I recently solved a mystery that has nagged at me for over 20 years. The answer to the riddle that has preoccupied me on and off for two-thirds of my life is Dirkie. And the riddle itself came about like this:
Back in the late seventies (I don’t remember the exact year), my family was living in Germany. My parents had gone away on a trip of some sort, and the night that they were due back, I stayed up with my grandmother and watched the single television station available to us back then.
A movie was shown that night. It began with a man, a boy and a dog in a plane over the desert. The plane crashes, something happens to the man, and the boy winds up wandering through the desert alone with his dog. Along the way, he gets stung by a scorpion and becomes delirious. He’s rescued by some tribesmen, but when he wakes up out of his delirium, he thinks that his rescuers have cooked his dog, and he becomes so angry that his rescuers abandon him. I think hyenas enter the picture somewhere along the way, and there may be a snake as well - I’m not sure anymore.
I do remember roughly how the film ended: a search party is sent out after the boy, and when one member of the party (the boy’s father perhaps?) finally finds the limp, dehydrated kid, he scoops the kid up in his arms and fires a shot into the air from his rifle to let the other members of the search party know he has found the boy. If I remember correctly, the final shot in the film is of the man and the boy at the top of an empty sand dune, waiting, alone. At the time, I found this ending ambiguous and unsettling, and I recall that even my parents’ homecoming and the present they gave me upon their return (a ring, I think) didn’t quite shake off the feeling of disquiet with which the film had left me.
That feeling of disquiet has never really gone away (nor has my terror of scorpions, for that matter). Images from the movie - the scorpion, the roasting meat (which isn’t actually the dog, by the way), the final, lonely shot - have haunted me to this day. My feeling of unease has been compounded over the years by the fact that I had absolutely no idea what this movie was called, when it was made or where it was from. As the years passed, I came to believe that it was an Australian film, but a chance conversation with an English friend of mine years ago revealed that he, too, had seen the film as a kid, and while he didn’t know what it was called, he did know that it was South African, not Australian.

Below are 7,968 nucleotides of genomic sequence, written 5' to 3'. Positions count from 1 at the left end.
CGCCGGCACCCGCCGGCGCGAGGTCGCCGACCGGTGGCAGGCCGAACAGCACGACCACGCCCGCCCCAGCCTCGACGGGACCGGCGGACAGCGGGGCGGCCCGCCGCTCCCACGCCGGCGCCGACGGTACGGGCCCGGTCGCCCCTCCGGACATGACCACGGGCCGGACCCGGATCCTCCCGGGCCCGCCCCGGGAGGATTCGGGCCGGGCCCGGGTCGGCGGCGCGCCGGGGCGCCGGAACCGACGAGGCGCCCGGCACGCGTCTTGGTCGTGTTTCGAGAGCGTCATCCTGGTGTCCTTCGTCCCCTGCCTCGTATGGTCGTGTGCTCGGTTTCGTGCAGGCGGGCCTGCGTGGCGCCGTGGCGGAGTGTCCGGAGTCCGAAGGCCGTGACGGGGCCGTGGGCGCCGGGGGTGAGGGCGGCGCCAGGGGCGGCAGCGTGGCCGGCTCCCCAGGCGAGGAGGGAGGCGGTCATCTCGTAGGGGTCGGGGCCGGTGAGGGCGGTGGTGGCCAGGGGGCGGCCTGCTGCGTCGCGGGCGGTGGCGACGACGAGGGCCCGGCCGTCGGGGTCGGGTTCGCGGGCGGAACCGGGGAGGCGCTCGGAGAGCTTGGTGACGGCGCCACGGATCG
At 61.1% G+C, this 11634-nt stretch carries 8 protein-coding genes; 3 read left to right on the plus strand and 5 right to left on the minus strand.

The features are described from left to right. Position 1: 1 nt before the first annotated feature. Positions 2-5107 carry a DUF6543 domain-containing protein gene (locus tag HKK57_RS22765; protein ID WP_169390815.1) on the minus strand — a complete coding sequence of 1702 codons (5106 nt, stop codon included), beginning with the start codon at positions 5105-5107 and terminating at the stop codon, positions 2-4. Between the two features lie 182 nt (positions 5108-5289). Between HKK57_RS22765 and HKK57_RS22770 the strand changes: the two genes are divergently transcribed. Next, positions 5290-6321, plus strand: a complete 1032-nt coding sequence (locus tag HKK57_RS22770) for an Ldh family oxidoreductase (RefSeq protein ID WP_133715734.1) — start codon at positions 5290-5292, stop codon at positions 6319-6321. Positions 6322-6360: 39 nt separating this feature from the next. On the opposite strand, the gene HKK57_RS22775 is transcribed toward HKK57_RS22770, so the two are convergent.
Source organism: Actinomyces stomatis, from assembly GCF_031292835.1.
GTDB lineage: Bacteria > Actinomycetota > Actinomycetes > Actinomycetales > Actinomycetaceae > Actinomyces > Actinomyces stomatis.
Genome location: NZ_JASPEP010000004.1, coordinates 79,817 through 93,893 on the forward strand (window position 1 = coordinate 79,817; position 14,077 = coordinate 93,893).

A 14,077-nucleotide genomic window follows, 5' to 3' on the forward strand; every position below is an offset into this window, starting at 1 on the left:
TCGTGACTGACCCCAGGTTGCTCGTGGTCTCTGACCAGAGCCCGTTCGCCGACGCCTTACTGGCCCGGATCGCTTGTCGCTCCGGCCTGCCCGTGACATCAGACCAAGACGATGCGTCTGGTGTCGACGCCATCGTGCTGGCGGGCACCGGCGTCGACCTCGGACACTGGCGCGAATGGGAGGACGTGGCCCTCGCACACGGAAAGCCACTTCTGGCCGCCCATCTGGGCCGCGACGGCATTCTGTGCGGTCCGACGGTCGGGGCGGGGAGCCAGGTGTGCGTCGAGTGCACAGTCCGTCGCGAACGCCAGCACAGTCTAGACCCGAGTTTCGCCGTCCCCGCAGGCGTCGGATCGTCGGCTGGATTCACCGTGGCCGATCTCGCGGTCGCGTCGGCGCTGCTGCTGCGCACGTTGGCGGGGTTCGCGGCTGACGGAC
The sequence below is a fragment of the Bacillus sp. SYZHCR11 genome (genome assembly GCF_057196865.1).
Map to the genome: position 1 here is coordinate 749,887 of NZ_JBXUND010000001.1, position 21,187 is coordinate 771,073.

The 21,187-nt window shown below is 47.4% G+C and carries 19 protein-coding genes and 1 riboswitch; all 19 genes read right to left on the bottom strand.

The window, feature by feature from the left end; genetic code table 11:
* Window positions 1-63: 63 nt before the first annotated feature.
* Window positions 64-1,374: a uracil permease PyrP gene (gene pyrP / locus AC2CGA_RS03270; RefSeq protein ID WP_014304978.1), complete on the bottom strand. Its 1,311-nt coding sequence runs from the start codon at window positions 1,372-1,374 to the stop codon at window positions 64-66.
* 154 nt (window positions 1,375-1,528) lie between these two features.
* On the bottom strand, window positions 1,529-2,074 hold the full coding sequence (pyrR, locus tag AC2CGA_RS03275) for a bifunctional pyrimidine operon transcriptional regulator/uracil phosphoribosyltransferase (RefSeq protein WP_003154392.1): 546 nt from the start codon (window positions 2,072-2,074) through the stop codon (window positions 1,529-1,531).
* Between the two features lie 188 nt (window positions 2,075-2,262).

Armed with this knowledge, I later searched the Internet for some clue as to what the film was - to no avail. Until just two days ago. Two days ago, I went back to the Internet Movie Database (which I know I scoured ages ago for a clue as to this movie’s title), and after a bit of poking around, I found it: Dirkie, or Lost in the Desert, as it was called in America. Directed in South Africa in 1969 by Jamie Uys, the man who also directed The Gods Must Be Crazy.
When I followed the link on the IMDB site through to the viewer comments and realized that this was, in fact, it, the film that has stuck in my memory for so many years, I uttered a stunned, “Oh. My. God.” I’d almost come to believe that I had simply imagined the movie, or maybe even dreamed it, so when I saw the hard proof of its existence there on my computer screen, it was something of a shock to the system. My memory hadn’t deceived me. I couldn’t believe that other people had apparently had the same experience I had with this film. And I really couldn’t believe that my search was over.
I’m absolutely thrilled to have solved this little puzzle. It’s not some major revelation, and the mystery hasn’t exactly consumed me over the years, but it did always niggle away in a corner of my mind whenever I found myself pondering the things from my childhood that left a truly lasting impression on me. It was always there in my memory as a curiosity, an unexplained phenomenon, a big question mark. Funnily enough, though the mystery of the movie’s title has been solved, the uneasy feeling the film left me with has not abated - for which I’m actually thankful. Sometimes solving the mystery of something takes the magic away from it. I’m happy that Dirkie’s magic has remained intact.